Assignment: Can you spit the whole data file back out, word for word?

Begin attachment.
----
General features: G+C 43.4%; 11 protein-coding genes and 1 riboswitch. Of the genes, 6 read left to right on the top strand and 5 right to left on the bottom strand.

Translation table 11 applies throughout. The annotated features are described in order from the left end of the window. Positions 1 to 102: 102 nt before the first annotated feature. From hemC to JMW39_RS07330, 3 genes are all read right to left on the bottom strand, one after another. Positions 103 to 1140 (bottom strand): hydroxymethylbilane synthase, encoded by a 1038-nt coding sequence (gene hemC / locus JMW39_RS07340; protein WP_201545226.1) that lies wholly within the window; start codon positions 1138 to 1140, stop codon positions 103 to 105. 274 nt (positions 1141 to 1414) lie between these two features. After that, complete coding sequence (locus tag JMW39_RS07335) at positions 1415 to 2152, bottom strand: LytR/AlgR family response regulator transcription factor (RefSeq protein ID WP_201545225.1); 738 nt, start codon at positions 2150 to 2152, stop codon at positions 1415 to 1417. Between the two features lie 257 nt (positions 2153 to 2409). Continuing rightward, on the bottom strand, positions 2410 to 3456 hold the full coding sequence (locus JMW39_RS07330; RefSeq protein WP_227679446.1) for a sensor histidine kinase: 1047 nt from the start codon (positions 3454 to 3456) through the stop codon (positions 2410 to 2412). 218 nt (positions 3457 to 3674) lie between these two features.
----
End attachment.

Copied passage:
General features: G+C 43.4%; 11 protein-coding genes and 1 riboswitch. Of the genes, 6 read left to right on the top strand and 5 right to left on the bottom strand.

Translation table 11 applies throughout. The annotated features are described in order from the left end of the window. Positions 1 to 102: 102 nt before the first annotated feature. From hemC to JMW39_RS07330, 3 genes are all read right to left on the bottom strand, one after another. Positions 103 to 1140 (bottom strand): hydroxymethylbilane synthase, encoded by a 1038-nt coding sequence (gene hemC / locus JMW39_RS07340; protein WP_201545226.1) that lies wholly within the window; start codon positions 1138 to 1140, stop codon positions 103 to 105. 274 nt (positions 1141 to 1414) lie between these two features. After that, complete coding sequence (locus tag JMW39_RS07335) at positions 1415 to 2152, bottom strand: LytR/AlgR family response regulator transcription factor (RefSeq protein ID WP_201545225.1); 738 nt, start codon at positions 2150 to 2152, stop codon at positions 1415 to 1417. Between the two features lie 257 nt (positions 2153 to 2409). Continuing rightward, on the bottom strand, positions 2410 to 3456 hold the full coding sequence (locus JMW39_RS07330; RefSeq protein WP_227679446.1) for a sensor histidine kinase: 1047 nt from the start codon (positions 3454 to 3456) through the stop codon (positions 2410 to 2412). 218 nt (positions 3457 to 3674) lie between these two features.